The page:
"Election is a multi-layered film with a moral (and the notion of morals and ethics is an early issue in the film), a deceptively simplistic rip on the surface with a hefty undertow that ends up taking us close to tragedy. The film touches on some profound issues to do with choices we make - and the potential (unknowable) repercussions of our actions, but does so in the guise of situation comedy. While not entirely successful in blending these elements, partly due to the direction pushing for larger than life comedic outcomes instead of the bitter sweet tragedies that, say, a European filmmaker might have sought, Election maintains its suspension of disbelief enough to take us into its hyper world. Workmanlike technical work from the crew deliver a film with no discernable seams - neither discernable greatness. The sometimes overly ambitious script is enhanced by high quality character actors who are able to tease out nuances which get us involved. . . We are involved, but when it comes to it, we can't quite shed a tear. But we do think about it."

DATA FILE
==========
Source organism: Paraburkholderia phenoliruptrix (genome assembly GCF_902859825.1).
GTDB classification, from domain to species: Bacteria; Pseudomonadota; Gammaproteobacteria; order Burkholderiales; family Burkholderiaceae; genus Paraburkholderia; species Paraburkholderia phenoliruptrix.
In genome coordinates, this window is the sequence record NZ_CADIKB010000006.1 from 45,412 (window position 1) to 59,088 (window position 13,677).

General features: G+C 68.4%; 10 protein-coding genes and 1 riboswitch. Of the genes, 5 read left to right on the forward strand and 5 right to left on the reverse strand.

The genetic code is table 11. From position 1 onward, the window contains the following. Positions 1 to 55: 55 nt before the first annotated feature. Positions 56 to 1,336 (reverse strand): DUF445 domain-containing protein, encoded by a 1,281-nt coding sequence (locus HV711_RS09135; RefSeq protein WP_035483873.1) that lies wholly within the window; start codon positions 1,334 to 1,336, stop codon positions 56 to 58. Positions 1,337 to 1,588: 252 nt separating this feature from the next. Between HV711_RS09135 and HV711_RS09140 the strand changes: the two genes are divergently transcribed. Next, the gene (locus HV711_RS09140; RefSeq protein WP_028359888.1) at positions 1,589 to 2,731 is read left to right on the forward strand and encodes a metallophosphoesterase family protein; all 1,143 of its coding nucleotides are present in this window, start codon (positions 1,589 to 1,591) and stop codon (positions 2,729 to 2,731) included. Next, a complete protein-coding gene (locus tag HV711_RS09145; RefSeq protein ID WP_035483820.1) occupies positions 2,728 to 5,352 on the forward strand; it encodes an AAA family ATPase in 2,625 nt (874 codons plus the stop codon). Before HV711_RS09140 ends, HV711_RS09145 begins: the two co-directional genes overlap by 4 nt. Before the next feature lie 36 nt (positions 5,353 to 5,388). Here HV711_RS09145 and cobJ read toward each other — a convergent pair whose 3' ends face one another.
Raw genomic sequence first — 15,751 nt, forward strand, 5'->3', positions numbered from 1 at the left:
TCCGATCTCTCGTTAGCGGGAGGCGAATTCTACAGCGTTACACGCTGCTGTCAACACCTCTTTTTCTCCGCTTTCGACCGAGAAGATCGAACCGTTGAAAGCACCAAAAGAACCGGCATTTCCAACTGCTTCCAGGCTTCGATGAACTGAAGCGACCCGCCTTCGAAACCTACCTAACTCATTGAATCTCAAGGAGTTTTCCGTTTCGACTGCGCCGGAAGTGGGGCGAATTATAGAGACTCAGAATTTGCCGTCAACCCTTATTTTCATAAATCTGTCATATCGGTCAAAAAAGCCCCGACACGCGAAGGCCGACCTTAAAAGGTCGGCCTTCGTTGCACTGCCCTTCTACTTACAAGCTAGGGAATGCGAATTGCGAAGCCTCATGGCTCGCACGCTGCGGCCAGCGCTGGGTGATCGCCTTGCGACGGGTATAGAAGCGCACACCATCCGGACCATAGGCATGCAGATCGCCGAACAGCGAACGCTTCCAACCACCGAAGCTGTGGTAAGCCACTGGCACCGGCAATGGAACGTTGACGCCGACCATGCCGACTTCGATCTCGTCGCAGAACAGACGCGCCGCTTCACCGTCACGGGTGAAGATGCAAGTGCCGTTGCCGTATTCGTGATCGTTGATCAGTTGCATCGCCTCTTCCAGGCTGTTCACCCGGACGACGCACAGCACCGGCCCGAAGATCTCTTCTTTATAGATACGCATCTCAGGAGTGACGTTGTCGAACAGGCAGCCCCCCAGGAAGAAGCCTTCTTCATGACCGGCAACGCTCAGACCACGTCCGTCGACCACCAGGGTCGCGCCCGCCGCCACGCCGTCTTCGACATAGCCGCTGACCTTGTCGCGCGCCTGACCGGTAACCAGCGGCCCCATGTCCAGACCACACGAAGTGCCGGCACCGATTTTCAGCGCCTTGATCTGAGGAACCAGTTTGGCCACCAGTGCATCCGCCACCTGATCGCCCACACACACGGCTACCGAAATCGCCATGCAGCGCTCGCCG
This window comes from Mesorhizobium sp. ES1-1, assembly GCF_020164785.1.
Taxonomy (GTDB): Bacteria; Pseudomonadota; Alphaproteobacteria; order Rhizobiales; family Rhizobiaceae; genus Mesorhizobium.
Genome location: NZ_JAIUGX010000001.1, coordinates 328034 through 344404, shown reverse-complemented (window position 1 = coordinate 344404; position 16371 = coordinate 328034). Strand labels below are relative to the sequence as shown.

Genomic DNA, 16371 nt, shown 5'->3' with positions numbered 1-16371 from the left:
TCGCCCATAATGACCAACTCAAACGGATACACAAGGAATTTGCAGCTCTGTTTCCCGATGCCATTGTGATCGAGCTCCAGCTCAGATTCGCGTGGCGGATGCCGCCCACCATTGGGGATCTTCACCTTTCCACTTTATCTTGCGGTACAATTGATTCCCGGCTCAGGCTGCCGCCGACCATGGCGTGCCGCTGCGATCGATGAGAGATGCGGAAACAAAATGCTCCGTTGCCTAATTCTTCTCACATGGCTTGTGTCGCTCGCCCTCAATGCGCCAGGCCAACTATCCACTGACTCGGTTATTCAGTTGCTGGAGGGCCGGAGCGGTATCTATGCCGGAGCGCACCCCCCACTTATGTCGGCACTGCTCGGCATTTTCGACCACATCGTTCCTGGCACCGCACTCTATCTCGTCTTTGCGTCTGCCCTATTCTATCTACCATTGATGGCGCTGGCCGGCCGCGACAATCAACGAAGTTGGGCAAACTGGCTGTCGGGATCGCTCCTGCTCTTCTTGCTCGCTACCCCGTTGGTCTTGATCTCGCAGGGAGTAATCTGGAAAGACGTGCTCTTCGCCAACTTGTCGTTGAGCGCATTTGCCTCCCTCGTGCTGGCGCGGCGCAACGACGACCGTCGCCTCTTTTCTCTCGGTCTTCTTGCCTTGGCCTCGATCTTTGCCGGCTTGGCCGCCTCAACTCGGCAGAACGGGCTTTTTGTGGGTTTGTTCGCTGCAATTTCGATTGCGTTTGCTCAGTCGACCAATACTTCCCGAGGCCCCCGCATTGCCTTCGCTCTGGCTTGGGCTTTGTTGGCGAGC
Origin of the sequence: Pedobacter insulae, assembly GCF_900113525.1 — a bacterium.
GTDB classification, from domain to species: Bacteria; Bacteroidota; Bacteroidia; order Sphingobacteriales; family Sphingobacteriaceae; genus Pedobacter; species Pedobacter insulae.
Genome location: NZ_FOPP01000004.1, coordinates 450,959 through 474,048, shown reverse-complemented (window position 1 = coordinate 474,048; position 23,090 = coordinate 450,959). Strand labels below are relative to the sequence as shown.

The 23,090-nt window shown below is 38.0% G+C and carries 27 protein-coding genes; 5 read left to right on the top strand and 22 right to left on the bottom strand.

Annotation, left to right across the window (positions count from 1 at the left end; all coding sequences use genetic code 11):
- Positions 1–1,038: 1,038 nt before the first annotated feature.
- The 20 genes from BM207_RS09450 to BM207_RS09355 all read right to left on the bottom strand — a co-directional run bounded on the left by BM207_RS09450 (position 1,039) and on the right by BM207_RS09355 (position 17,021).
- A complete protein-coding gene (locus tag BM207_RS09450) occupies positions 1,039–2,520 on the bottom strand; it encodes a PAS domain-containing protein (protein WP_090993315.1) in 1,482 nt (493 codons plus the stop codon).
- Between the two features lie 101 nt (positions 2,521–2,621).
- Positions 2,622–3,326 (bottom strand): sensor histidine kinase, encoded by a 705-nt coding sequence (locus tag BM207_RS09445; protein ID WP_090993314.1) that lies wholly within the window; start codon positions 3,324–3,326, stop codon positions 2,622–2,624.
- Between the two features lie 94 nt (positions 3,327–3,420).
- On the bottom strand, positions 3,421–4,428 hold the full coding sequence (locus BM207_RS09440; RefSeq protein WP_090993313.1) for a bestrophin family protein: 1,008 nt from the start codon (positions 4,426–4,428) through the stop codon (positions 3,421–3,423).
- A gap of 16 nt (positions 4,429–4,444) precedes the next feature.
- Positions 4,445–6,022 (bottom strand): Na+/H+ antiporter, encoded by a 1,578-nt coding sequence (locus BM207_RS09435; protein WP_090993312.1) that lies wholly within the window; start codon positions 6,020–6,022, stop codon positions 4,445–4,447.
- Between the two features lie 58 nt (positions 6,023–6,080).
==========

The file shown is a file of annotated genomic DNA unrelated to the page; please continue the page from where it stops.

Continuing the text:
Andrew L. Urban

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Favourable: 3
Unfavourable: 0
Mixed: 1



CAST: Matthew Broderick, Reese Witherspoon, Chris Klein, Jessica Campbell, Mark Harelik

PRODUCERS: Albert Berger, David Gale, Keith Samples, Ron Yerxa

DIRECTOR: Alexander Payne

SCRIPT: Alexander Payne, Jim Taylor (Novel byTom Perrotta)


EDITOR: Kevin Tent

MUSIC: Rolfe Kent





VIDEO RELEASE: April 14, 2000 (Rental)
Sell-thru: October 6, 2000